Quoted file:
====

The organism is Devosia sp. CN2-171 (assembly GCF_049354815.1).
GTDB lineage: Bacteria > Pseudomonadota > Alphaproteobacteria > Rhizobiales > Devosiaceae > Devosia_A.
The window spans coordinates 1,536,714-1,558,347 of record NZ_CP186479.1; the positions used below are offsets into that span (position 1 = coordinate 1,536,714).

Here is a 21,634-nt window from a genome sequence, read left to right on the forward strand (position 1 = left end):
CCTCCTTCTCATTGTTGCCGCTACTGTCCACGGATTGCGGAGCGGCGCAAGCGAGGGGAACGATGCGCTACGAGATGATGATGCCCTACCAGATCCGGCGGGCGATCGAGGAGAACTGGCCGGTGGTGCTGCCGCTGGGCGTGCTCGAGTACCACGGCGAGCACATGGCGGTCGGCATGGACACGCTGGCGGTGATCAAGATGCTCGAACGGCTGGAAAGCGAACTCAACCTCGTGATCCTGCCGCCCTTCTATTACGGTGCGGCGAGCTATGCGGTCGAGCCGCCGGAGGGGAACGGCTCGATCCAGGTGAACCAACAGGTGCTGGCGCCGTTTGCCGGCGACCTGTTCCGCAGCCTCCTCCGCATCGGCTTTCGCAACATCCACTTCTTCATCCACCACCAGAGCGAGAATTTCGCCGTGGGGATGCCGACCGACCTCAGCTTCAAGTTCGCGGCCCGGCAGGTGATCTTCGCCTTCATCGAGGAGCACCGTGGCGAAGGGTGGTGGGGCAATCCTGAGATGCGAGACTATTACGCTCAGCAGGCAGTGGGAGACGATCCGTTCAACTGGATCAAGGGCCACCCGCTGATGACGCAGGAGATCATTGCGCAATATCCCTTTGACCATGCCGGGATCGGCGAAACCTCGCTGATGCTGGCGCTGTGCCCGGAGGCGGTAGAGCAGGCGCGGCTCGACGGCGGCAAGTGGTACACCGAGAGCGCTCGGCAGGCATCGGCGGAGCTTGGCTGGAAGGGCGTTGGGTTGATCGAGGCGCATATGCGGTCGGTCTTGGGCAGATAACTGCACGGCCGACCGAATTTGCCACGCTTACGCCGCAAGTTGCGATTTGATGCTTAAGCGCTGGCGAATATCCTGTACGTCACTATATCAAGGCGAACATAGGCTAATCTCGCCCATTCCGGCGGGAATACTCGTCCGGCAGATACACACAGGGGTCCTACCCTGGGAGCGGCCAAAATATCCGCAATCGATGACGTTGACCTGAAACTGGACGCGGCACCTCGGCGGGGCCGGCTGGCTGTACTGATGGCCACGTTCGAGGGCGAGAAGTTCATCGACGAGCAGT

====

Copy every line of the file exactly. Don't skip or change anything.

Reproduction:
The organism is Devosia sp. CN2-171 (assembly GCF_049354815.1).
GTDB lineage: Bacteria > Pseudomonadota > Alphaproteobacteria > Rhizobiales > Devosiaceae > Devosia_A.
The window spans coordinates 1,536,714-1,558,347 of record NZ_CP186479.1; the positions used below are offsets into that span (position 1 = coordinate 1,536,714).

Here is a 21,634-nt window from a genome sequence, read left to right on the forward strand (position 1 = left end):
CCTCCTTCTCATTGTTGCCGCTACTGTCCACGGATTGCGGAGCGGCGCAAGCGAGGGGAACGATGCGCTACGAGATGATGATGCCCTACCAGATCCGGCGGGCGATCGAGGAGAACTGGCCGGTGGTGCTGCCGCTGGGCGTGCTCGAGTACCACGGCGAGCACATGGCGGTCGGCATGGACACGCTGGCGGTGATCAAGATGCTCGAACGGCTGGAAAGCGAACTCAACCTCGTGATCCTGCCGCCCTTCTATTACGGTGCGGCGAGCTATGCGGTCGAGCCGCCGGAGGGGAACGGCTCGATCCAGGTGAACCAACAGGTGCTGGCGCCGTTTGCCGGCGACCTGTTCCGCAGCCTCCTCCGCATCGGCTTTCGCAACATCCACTTCTTCATCCACCACCAGAGCGAGAATTTCGCCGTGGGGATGCCGACCGACCTCAGCTTCAAGTTCGCGGCCCGGCAGGTGATCTTCGCCTTCATCGAGGAGCACCGTGGCGAAGGGTGGTGGGGCAATCCTGAGATGCGAGACTATTACGCTCAGCAGGCAGTGGGAGACGATCCGTTCAACTGGATCAAGGGCCACCCGCTGATGACGCAGGAGATCATTGCGCAATATCCCTTTGACCATGCCGGGATCGGCGAAACCTCGCTGATGCTGGCGCTGTGCCCGGAGGCGGTAGAGCAGGCGCGGCTCGACGGCGGCAAGTGGTACACCGAGAGCGCTCGGCAGGCATCGGCGGAGCTTGGCTGGAAGGGCGTTGGGTTGATCGAGGCGCATATGCGGTCGGTCTTGGGCAGATAACTGCACGGCCGACCGAATTTGCCACGCTTACGCCGCAAGTTGCGATTTGATGCTTAAGCGCTGGCGAATATCCTGTACGTCACTATATCAAGGCGAACATAGGCTAATCTCGCCCATTCCGGCGGGAATACTCGTCCGGCAGATACACACAGGGGTCCTACCCTGGGAGCGGCCAAAATATCCGCAATCGATGACGTTGACCTGAAACTGGACGCGGCACCTCGGCGGGGCCGGCTGGCTGTACTGATGGCCACGTTCGAGGGCGAGAAGTTCATCGACGAGCAGT